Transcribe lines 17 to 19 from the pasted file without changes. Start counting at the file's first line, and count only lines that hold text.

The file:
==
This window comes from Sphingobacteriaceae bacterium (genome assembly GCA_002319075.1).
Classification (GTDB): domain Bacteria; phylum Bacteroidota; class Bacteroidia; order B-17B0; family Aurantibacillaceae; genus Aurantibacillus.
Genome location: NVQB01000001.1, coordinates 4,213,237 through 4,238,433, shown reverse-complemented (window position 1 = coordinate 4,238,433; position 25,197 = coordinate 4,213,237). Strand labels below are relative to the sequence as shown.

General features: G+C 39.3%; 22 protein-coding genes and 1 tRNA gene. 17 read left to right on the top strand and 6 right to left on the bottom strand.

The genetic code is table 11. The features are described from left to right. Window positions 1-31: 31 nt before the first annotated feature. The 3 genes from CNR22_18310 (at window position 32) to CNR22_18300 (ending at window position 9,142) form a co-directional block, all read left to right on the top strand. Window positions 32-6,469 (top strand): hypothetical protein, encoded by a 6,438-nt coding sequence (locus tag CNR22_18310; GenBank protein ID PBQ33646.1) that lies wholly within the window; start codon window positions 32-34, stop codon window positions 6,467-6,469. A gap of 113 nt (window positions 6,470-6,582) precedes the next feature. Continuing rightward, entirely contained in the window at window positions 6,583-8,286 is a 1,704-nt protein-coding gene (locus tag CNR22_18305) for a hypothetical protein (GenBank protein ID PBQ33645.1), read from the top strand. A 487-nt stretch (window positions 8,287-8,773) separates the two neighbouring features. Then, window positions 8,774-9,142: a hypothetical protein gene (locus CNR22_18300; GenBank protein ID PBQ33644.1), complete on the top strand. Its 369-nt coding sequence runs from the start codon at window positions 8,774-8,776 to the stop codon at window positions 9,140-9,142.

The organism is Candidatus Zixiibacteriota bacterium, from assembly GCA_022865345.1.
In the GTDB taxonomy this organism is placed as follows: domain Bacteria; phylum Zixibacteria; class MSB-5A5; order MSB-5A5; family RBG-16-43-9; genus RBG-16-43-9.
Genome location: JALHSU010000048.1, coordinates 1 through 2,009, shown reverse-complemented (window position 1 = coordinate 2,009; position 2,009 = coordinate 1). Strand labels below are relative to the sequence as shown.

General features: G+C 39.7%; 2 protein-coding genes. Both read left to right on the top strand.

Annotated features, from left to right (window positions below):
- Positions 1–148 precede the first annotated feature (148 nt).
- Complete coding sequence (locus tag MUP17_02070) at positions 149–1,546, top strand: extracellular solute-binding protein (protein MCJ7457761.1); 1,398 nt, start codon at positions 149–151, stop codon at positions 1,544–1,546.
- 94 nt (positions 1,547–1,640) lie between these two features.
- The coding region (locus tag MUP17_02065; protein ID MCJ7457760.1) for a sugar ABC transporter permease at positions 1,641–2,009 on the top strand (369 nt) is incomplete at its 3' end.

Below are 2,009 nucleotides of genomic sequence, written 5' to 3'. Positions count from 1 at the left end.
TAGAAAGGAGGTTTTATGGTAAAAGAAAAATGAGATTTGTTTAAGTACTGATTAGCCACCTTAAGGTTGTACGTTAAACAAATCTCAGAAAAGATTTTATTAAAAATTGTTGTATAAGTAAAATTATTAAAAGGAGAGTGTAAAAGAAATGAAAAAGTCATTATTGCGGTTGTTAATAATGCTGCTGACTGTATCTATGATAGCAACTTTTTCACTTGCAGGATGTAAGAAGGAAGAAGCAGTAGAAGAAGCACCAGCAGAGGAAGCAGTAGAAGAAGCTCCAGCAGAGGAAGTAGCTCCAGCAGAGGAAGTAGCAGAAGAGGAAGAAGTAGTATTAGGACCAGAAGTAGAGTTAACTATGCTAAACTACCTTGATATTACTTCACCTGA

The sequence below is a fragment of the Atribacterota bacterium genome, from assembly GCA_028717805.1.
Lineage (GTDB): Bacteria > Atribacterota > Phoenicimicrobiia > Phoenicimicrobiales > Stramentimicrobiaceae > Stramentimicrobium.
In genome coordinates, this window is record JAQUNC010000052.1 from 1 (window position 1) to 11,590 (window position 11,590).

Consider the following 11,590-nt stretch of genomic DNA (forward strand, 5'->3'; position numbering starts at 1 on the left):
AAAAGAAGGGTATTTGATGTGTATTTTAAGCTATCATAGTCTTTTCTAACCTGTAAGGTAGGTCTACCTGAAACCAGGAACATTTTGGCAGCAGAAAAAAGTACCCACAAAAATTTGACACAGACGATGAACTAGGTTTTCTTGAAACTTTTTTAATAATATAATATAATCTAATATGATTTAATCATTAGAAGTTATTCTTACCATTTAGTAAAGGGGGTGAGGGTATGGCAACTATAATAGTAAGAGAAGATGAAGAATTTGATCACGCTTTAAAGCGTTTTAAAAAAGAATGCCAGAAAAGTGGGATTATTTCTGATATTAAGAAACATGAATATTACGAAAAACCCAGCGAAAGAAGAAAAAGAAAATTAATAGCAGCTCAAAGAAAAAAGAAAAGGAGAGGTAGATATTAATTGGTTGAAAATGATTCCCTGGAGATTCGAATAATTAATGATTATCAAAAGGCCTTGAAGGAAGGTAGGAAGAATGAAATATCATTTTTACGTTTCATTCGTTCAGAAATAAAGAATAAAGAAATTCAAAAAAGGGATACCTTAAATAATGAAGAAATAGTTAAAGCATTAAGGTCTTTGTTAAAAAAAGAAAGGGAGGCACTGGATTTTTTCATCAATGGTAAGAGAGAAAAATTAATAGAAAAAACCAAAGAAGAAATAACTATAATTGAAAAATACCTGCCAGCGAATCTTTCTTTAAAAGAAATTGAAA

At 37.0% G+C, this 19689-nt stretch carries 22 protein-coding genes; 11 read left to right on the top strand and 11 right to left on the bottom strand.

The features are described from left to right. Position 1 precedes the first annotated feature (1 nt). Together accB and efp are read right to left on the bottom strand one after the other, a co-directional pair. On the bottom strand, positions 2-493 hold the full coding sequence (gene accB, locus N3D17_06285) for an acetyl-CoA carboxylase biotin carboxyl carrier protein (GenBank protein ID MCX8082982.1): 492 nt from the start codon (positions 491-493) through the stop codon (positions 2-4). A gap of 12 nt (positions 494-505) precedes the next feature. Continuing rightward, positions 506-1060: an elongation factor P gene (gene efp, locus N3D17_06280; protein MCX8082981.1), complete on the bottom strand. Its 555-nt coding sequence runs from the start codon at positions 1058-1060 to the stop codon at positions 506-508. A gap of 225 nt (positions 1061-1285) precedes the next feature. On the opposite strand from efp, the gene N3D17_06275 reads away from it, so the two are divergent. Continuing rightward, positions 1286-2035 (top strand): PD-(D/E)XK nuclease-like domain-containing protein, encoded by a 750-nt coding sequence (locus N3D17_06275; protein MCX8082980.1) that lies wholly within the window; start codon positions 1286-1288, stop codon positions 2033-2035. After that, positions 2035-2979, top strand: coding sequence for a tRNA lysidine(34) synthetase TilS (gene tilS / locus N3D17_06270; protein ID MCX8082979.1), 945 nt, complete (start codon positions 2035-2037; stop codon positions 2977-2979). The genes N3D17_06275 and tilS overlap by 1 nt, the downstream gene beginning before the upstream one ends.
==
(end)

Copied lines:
The sequence below is a fragment of the Atribacterota bacterium genome, from assembly GCA_028717805.1.
Lineage (GTDB): Bacteria > Atribacterota > Phoenicimicrobiia > Phoenicimicrobiales > Stramentimicrobiaceae > Stramentimicrobium.
In genome coordinates, this window is record JAQUNC010000052.1 from 1 (window position 1) to 11,590 (window position 11,590).